Second known person to naturally cure their HIV infection is discovered in Argentina raising future hopes for millions of other sufferers
- The second-known woman to naturally cure their HIV infection has been found
- Scientists say the discovery of ‘Esperanza patient’ raises hopes of a cure
- The woman in her thirties was diagnosed with HIV in 2013, but is now cured
- Another woman, Loreen Willenberg, 67, from San Francisco, was found in August
- Scientists announced the discovery Wednesday at a major international meeting of HIV experts, bringing a cure close to the 38 million people living with the virus
The second-known person to naturally cure their HIV infection has been discovered by scientists in Argentina, raising hopes for a future cure.
The patient, an Argentinian woman in her thirties from the city of Esperanza, was found to have no disease-causing or ‘intact’ virus, eight years after being diagnosed.
A group of Harvard-based scientists announced the discovery yesterday at a major international meeting of HIV experts, bringing a potential cure closer to the 38 million people living with the infection worldwide.
Known only as the ‘Esperanza patient’, she is the second person to have no intact virus after the first – Loreen Willenberg, 67, from San Francisco – was found in August.
The second-known person to naturally cure their HIV infection has been discovered by scientists in Argentina, raising hopes for a cure. Pictured: A blood test tube (file photo)
‘Finding one patient with this natural ability for functional cure [no virus that can reproduce] is good, but finding two means so much more,’ said Dr Natalia Laufer, the patient’s doctor and an HIV researcher in Buenos Aires, according to The Times.
‘It means there must be more people like this out there,’ she explained. ‘This is a significant leap forward in the world of HIV cure research. Upon diagnosis, her tests surprised us all.’
The patient got her diagnosis in 2013. Her boyfriend died of AIDS, but she has survived. Her present boyfriend and newborn baby are both HIV negative, Laufer said, who called her a ‘healthy, athletic and beautiful woman.’
The two women – Esperanza Patient and Willenberg – are extreme examples of a rare group of people, known as elite controllers, who have never taken antiretroviral therapy to fight the virus, and who show no signs of the virus in their blood.
Normally, when a person becomes infected with HIV, the virus attaches to their immune cell’s DNA, reproducing from there.
But for 1 in 200 people, the elite controllers, most of the virus settles into inactive parts of the genome, known as ‘gene deserts’, causing no harm. The remaining virus is cleared up by the body’s immune system.
The virus harms people’s ability to fight other infections, with the most severe and deadly stage known as AIDS.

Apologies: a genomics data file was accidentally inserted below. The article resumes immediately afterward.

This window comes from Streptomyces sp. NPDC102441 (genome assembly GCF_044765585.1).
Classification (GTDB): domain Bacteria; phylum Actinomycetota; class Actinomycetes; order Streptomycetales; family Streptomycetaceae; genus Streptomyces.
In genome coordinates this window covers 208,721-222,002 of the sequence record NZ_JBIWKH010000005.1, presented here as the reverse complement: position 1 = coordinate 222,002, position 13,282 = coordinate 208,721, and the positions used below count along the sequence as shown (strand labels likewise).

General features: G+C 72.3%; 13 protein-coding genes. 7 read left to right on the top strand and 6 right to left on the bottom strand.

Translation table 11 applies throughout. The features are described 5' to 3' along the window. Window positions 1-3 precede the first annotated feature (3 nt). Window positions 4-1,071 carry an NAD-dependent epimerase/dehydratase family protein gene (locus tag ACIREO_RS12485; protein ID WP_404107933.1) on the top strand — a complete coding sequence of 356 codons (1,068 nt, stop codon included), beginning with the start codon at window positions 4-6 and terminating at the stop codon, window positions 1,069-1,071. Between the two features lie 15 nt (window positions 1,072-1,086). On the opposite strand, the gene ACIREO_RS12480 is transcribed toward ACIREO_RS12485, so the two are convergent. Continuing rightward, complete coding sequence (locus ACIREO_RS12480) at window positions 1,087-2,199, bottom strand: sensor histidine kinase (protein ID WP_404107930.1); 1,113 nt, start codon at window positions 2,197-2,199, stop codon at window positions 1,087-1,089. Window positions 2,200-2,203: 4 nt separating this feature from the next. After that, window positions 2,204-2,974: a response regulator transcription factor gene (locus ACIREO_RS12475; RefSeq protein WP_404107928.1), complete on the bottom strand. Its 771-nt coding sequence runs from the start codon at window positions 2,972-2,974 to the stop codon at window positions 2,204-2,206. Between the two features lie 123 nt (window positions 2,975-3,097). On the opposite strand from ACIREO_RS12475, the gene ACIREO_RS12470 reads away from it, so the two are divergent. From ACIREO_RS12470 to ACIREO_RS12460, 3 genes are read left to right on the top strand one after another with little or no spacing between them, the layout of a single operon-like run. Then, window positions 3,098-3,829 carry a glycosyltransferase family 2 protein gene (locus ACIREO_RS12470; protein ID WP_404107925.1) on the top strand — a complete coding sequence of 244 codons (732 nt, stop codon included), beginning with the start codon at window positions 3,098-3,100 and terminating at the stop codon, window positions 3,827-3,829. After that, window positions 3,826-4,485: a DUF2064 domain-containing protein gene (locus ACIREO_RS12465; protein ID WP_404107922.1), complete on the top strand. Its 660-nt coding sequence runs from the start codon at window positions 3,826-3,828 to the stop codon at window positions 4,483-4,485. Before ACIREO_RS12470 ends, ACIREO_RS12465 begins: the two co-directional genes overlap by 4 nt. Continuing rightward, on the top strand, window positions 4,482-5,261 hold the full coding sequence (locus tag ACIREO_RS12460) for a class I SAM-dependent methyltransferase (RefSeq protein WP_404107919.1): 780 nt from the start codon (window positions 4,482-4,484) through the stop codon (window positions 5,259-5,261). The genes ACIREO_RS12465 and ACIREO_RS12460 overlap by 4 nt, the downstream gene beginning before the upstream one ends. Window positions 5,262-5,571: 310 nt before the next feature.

Current anti-viral drugs ensure HIV-positive patients’ immune systems are healthy to reduce the risk of the disease advancing, but they’re costly.
The patient, an Argentinian woman in her thirties from the city of Esperanza, was found to have no disease-causing or ‘intact’ virus, eight years after being diagnosed. Dr Natalia Laufer, the patient’s doctor and an HIV researcher in Buenos Aires (pictured) said ‘Finding one patient with this natural ability for functional cure is good, but finding two means so much more.’
Professor Xu Yu, an HIV researcher at the Ragon Institute, Harvard Medical School, said that previous cases where a patient had been ‘cured’ involved high-risk stem cell transplants for patients with terminal cancer.
The new finding, she said, and the new understanding of how the bodies of elite patients deal with the virus ‘opens a door to a potential cure’, she said.
The work announced at the Conference on Retroviruses and Opportunistic Infections provides the most convincing evidence to date that scientists are making significant progress towards a cure for HIV.
Exactly where HIV genetic material is located in the body was shown by the scientists, who also said that mimicking the pattern in elite controllers may be key.
Hopes for a new treatment rose in recent months after a study of more than 10,000 people identified a rare group with controlled HIV in Africa.
Scientists found the group from the Democratic Republic of Congo – where the disease originated – tested positive for HIV antibodies but had low to non-detectable viral load counts without antiretroviral therapy.
These people are known as HIV elite controllers, researchers from the US National Institute of Allergy and Infectious Diseases say.
The discovery could lead researchers closer to their goal of ending the HIV/AIDS pandemic, which has killed about 39 million people globally.
Pictured: A a researcher conducting lab work after the discovery of a large group of people with naturally-controlled HIV, without the need for drugs, in the Democratic Republic of Congo has raised hopes of finding cure, Tuesday March 2, 2020
‘Finding of a large group of HIV elite controllers in the DRC is significant considering that HIV is a life-long, chronic condition that typically progresses over time,’ Johns Hopkins Centre for Global Health director Tom Quinn said.
Dr Quinn said there had been previous cases where the virus did not progress in a small number of people but the high-frequency in the DRC suggested there was something happening at a physiological level that’s not random.
‘The global research community has more work to do but harnessing what we learn from this study and sharing it with other researchers puts us closer to new treatments that could possibly eliminate HIV,’ Abbott principal scientist and study author Mary Rodgers said. The study was published in The Lancet’s EBioMedicine.
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